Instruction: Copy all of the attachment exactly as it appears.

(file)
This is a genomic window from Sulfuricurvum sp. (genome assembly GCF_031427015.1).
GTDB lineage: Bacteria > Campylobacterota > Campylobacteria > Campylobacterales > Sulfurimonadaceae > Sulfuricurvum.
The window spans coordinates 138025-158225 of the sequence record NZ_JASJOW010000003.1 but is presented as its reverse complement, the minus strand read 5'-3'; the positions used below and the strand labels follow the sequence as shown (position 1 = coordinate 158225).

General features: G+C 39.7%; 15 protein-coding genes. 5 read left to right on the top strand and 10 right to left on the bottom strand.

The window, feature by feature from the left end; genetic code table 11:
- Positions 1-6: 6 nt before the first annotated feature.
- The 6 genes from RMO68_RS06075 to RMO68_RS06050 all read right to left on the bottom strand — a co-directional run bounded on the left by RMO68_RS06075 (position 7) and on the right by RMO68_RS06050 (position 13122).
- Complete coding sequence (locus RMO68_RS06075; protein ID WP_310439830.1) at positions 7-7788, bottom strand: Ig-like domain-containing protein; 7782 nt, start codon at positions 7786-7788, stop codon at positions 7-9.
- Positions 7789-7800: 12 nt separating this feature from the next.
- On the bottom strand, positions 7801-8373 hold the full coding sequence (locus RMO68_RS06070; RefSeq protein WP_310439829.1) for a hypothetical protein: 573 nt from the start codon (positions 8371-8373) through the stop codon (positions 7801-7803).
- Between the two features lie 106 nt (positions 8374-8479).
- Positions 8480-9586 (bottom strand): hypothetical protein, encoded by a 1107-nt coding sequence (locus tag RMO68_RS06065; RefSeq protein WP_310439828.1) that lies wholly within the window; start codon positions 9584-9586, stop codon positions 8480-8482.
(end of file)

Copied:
This is a genomic window from Sulfuricurvum sp. (genome assembly GCF_031427015.1).
GTDB lineage: Bacteria > Campylobacterota > Campylobacteria > Campylobacterales > Sulfurimonadaceae > Sulfuricurvum.
The window spans coordinates 138025-158225 of the sequence record NZ_JASJOW010000003.1 but is presented as its reverse complement, the minus strand read 5'-3'; the positions used below and the strand labels follow the sequence as shown (position 1 = coordinate 158225).

General features: G+C 39.7%; 15 protein-coding genes. 5 read left to right on the top strand and 10 right to left on the bottom strand.

The window, feature by feature from the left end; genetic code table 11:
- Positions 1-6: 6 nt before the first annotated feature.
- The 6 genes from RMO68_RS06075 to RMO68_RS06050 all read right to left on the bottom strand — a co-directional run bounded on the left by RMO68_RS06075 (position 7) and on the right by RMO68_RS06050 (position 13122).
- Complete coding sequence (locus RMO68_RS06075; protein ID WP_310439830.1) at positions 7-7788, bottom strand: Ig-like domain-containing protein; 7782 nt, start codon at positions 7786-7788, stop codon at positions 7-9.
- Positions 7789-7800: 12 nt separating this feature from the next.
- On the bottom strand, positions 7801-8373 hold the full coding sequence (locus RMO68_RS06070; RefSeq protein WP_310439829.1) for a hypothetical protein: 573 nt from the start codon (positions 8371-8373) through the stop codon (positions 7801-7803).
- Between the two features lie 106 nt (positions 8374-8479).
- Positions 8480-9586 (bottom strand): hypothetical protein, encoded by a 1107-nt coding sequence (locus tag RMO68_RS06065; RefSeq protein WP_310439828.1) that lies wholly within the window; start codon positions 9584-9586, stop codon positions 8480-8482.